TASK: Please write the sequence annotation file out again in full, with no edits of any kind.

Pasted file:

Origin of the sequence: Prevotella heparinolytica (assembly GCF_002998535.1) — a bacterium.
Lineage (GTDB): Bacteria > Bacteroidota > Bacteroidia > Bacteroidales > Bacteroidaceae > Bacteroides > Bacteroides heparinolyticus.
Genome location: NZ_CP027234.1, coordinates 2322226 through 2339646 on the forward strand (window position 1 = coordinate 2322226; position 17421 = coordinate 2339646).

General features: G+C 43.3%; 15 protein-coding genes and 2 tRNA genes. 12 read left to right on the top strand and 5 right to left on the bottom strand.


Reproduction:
Origin of the sequence: Prevotella heparinolytica (assembly GCF_002998535.1) — a bacterium.
Lineage (GTDB): Bacteria > Bacteroidota > Bacteroidia > Bacteroidales > Bacteroidaceae > Bacteroides > Bacteroides heparinolyticus.
Genome location: NZ_CP027234.1, coordinates 2322226 through 2339646 on the forward strand (window position 1 = coordinate 2322226; position 17421 = coordinate 2339646).

General features: G+C 43.3%; 15 protein-coding genes and 2 tRNA genes. 12 read left to right on the top strand and 5 right to left on the bottom strand.